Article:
Friday, October 6, 2017


Looking back at the chart action of Italian acts in Brazil during the so-called 'Italian invasion' (1963-1967) one can clearly see that Rita Pavone was the #1 act followed by Sergio Endrigo, Bobby Solo. Pino Donaggio and Nico Fidenco.

Nico Fidenco was actually the first act to break through the Brazilian charts with 'Legata a un granello di sabbia' in 1963.

Fidenco's first 2 albums sold a lot of copies and he had quite a few hits with 'Tutta la gente' (1963), 'Se mi perderai' (1964), 'Con te sulla spiaggia' (1964) and finally 'A casa d'Irene' in 1965.

by May 1965, the Italian wave was abating... but Nico Fidenco went up the charts with 'A casa d'Irene' which tells the story of a mysterious brothel in a world resembling 'Blade runner'...

Thursday, September 21, 2017

Rita Pavone's 1st release: August 1963

fortnightly 'Radiolandia' - 15 August 1963 - shows an ad of  Rita Pavone's first record in Brazil: an E.P. containing 4 tracks: 'La partita di pallone', 'Come te non c'è nessuno', 'Alla mia età' & 'Clementine Chérie'; Nico Fidenco's new LP 'Canta Nico Fidenco' appears at 'Radiolandia' s 15 September 1963 issue; Tony Campello's new album is advertised in the same issue.

Wednesday, June 14, 2017

Roberto Carlos shows his preference for Gigliola

Sergio Endrigo & Roberto Carlos win big in San Remo 1968. 

weekly magazine 'Revista do Radio' asked a few show-business people in 1969 - what female singer they thought was the most charming of all. Roberto Carlos chose Gigliola Cinquetti. He must have met Gigliola at San Remo in 1968, when Carlos sang Sergio Endrigo's 'Canzone per te' and Cinquetti sang 'Sera'.
Rock star Roberto Carlos confesses he is charmed by Gigliola Cinquetti. 

Sunday, January 15, 2017

'O Candelabro Italiano' - 27 February 1963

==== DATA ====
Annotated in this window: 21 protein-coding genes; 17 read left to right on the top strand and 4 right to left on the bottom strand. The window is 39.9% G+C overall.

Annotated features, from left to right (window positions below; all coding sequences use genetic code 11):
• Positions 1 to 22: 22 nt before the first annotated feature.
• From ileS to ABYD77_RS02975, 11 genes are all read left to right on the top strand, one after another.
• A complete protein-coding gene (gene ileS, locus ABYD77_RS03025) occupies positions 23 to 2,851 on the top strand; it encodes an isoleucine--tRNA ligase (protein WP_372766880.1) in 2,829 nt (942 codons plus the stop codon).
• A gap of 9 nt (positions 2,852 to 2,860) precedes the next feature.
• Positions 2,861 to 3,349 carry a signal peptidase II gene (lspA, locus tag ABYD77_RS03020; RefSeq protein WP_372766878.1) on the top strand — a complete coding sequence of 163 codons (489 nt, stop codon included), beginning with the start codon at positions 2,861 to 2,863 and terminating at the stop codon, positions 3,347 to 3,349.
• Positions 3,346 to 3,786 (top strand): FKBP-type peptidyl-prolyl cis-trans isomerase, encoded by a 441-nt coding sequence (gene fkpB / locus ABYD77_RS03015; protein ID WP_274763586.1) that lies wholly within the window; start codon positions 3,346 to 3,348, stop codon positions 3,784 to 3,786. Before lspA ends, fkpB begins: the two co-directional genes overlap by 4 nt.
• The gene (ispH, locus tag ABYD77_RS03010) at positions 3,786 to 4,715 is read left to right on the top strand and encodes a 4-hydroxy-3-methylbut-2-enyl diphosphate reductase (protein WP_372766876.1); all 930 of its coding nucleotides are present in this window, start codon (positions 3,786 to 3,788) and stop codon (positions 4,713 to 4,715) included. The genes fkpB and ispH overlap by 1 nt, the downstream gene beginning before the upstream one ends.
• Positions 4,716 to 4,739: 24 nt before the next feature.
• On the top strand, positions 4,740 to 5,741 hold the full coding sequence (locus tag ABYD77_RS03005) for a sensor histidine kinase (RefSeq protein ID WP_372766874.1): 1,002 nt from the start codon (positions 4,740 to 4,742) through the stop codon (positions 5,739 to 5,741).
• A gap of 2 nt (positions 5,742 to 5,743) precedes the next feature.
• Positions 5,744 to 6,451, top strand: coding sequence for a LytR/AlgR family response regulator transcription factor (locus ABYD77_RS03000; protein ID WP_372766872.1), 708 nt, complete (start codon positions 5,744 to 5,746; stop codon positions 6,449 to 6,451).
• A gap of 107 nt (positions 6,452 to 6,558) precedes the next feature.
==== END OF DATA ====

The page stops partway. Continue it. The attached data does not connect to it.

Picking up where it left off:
24 February 1963 - It was a Sunday before Carnaval... 'O candelabro italiano' (Rome Adventure) would open exactly on Ash Wednesday - 27 February 1963 at Cine Astor and Cine Paisandu. The columnist at newspaper 'O Estado de S.Paulo' wrote a lot of non-sense about the movie he had not seen yet even saying Suzanne was French when everyone knows Ms Pleshette was born in Brooklyn, New York.

Nothing of that really matters. What we're interested in is that 'O candelabro italiano' despite having opened at Carnaval's low season went on to become one of the most popular movies shown in 1963... sending 'Al di là' sung in the sound-track by Emilio Pericoli to Number One in the Brazilian Hit Parade... which opened the flood-gates to the insuing Italian music invasion of Brazil.
Historia de um quarteto amoroso que se complica e também encontra sua solução em meio as atrações turísticas de Roma. Como diretor, Delmer Daves não inspira nenhuma confiança, mas pelo produtor sabe como dar certa classe a seus filmes. Este marca a estreia de Suzanne Pleshette, uma francesinha parecida com Elizabeth Taylor, e que vem causando sensação nos Estados Unidos.
22 December 1963 - by the end of 1963 Alberto Lattuada's 1962 production 'Mafioso' which had Norma Benguel in the female-lead was released with pomp & circumstance... in the Brazilian ad Norma Benguel's name tops that of Alberto Sordi's which is a contradiction in itself since the movie's title referred to his portrayal not hers... well, Brazilians were proud of its country woman starring in such an important foreign movie and couldn't contain their enthusiasm.
In the meantime one could hear Rita Pavone sing 'La partita di pallone' or 'Cuore' on the radio waves... Emilio Pericoli's 'Al di là' had reached the top of the charts around July... Nico Fidenco's 'Legata a un granello di sabbia' was high in the charts... and RCA Victor was preparing its onslaught of Italian hits releasing its music catalogue as soon as Carnaval was over after Fat Tuesday, 11 February 1964 and Ash Wednesday, 12 February 1964.